“So, Sariyah means Evening Cloud. And that’s about it.”

“I have an idea, anywhere there where it says who he worked for in Russia?”

“Wait a minute,” said Tori, ruffling back to the sources notes. “Apparently our old friend Andrei Volkov.”

“You going back to the loft?”

“Yes.”

“I’ll need a couple hours if I’m right,” said Teddy. I’ll fax it all there.”

“Well,” said Tori, “I guess we know who we’re chasing now.”

“Even though he’s pretty much a ghost,” I answered.

“It makes me wonder what else we know and have filed away. If we’d have cross referenced this folder and put it in the computer we’d’ve known almost immediately who the culprit was.”

“For all the good it’s doing us,” I said. “Basically, we’ve attached a name to a bunch of air. Let’s hope Teddy comes through.”

We got home about six, Hetty had made a cordon bleu in the crock pot with black forest ham and jarlesburg in a béarnaise, obviously just for us, we knew the dancers wouldn’t touch it.

Teddy was as good as his word, Faxing us a little after seven. The first page told the story.

To make a long story medium size, Paul Kaminski is Polish (duh). He is a radar expert and part of the Raytheon team. He has a real mad on for the Russians so he has a rather interesting hobby. Apart from distributing a lot of Samizdat material, he develops more of it by hacking (naturally this is private) Russian databases and drilling hard disks. That’s where this comes from. I’ve included it all, eighteen pages plus three photos. How much is publishable I don’t know, there isn’t a chance in Hell that you can get even one outside source here.

This is from a restricted section of the Russian National Historical Library at the Rumiantsev Museum. When the Communists fell a lot of material from the old regime was collected there to be hidden as embarrassing to the new Russian state. a great deal of it is KGD related, as you might imagine. One, extremely embarrassing, book is the memoirs of your friend Andrei Volkov. You’re going to have to tell me about him someday, apparently, he is, or hopefully was, a thoroughly nasty character.

This chapter details the work of a freelance assassin Volkov hired to eliminate three Syrian politicians who were blocking a closer Ba’athist/Russian connection. As you will see, Volkov identifies him as Moldavian, which doesn’t seem to match up with what you told me.

Take note of the technique. In a nutshell (Volkov went into greater detail), this assassin who went by several names, Sariyah Sakosh being one, worked what he called the rumal solution. Named after a Thugee strangling cloth, the technique is basically to attack a guarded subject by attacking the closest associates immediately outside the circle of protection, eventually spreading it thinly enough to slip through. I think that’s what you’re facing.

In any case there are three photos of Sakosh obviously taken at Koslov’s dacha. They are about twelve years old, so take that into consideration.

Teddy

Tori took the bundle of papers to the copy machine, set it for four collated copies and pushed the button. They were about half done when the bell rang. I looked in the monitor to see a CIA ID with a finger across the name. I buzzed them in.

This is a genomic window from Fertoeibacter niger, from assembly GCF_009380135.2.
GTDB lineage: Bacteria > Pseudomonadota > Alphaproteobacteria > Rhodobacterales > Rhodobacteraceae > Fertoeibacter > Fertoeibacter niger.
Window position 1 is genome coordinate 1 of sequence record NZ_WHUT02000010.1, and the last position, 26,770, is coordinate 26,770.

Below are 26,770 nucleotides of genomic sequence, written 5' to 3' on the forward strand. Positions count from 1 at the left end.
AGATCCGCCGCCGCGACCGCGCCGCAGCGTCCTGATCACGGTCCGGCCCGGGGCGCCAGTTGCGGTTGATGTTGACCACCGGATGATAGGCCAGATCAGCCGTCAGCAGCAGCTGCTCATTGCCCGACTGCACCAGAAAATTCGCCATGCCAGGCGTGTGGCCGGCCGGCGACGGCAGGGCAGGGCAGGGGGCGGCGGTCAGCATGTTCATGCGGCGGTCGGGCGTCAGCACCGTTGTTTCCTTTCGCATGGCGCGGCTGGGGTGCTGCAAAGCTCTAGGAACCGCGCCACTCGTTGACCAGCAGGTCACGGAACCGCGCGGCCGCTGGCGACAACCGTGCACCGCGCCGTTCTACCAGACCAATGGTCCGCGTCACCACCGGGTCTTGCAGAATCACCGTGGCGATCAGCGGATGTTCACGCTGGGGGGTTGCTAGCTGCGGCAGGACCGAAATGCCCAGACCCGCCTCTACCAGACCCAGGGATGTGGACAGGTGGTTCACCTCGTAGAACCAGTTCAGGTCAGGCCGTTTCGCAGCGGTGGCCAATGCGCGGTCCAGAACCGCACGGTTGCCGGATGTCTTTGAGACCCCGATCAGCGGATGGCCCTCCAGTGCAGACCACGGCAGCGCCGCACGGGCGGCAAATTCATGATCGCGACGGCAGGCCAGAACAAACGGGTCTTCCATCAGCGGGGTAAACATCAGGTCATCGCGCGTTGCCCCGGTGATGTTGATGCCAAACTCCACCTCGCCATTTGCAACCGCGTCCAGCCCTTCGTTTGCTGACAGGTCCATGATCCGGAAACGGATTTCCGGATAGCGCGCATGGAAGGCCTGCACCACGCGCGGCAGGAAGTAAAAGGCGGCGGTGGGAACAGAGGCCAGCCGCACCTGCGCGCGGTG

When they stepped off the elevator, I said: “I understand plausible deniability, I won’t ask you to speak, so please listen. You aren’t supposed to be operating here, I know that. I see you, I won’t shoot you. However, I have just come into some information you need. I can’t verify it, so I can’t really justify publishing it. Part of it is the modus operandi of the terrorist you know as Sariyah Sakosh. The rest is three twelve-year-old photos of the man himself. It was obtained through illegal methods, so it is not legal proof of a damned thing. Please give it to Mr. Schaffer.”

Tori handed one of the collations, less Teddy’s intro, to the taller agent. He nodded a thanks and the two of them took the elevator down.

’Well,” said Tori, “we stepped in that with both eyes open going straight ahead.”

“Didn’t we though?”

“Let’s finish reading this, I have the feeling that the answer is in here somewhere.”

“Get a copy to George first.”

Tori licked her finger and figuratively gave me a point.

When we finished, Tori looked over at me. “Moldavian?” she said. “Doesn’t seem to mesh. I find it hard to swallow a Moldavian working for any Moslem.”

“Why?” I answered. “What do we really know about him? He kills Moslems. Brutally, face to face, how else would you expect a hereditary enemy to act? Being paid to do that, especially by other Moslems, probably adds some spice. And look at the fact he uses an epithet that a Moslem probably wouldn’t.”

“Jody was Jewish.”

“And Antonescu was directly responsible for over a quarter of a million Jewish deaths during the holocaust, as well as exporting any Jews he could find to the death camps. Romania lost six or seven hundred thousand Jews to the holocaust one way or another. Just because he hates Moslems doesn’t mean he likes Jews. Remember Moldavia, Wallachia and parts of Bessarabia all have some pretty strong prejudices, even against Slavs. Volokhs are about as xenophobic as Europeans get.”

“An equal opportunity assassin?”

“I don’t think so. From what you’ve got and what we’ve seen, he’s a man with a lot of anger, rage, misanthropy doesn’t go that far.

Continue Reading Next Chapter

About Us

Inkitt is the world’s first reader-powered publisher, providing a platform to discover hidden talents and turn them into globally successful authors. Write captivating stories, read enchanting novels, and we’ll publish the books our readers love most on our sister app, GALATEA and other formats.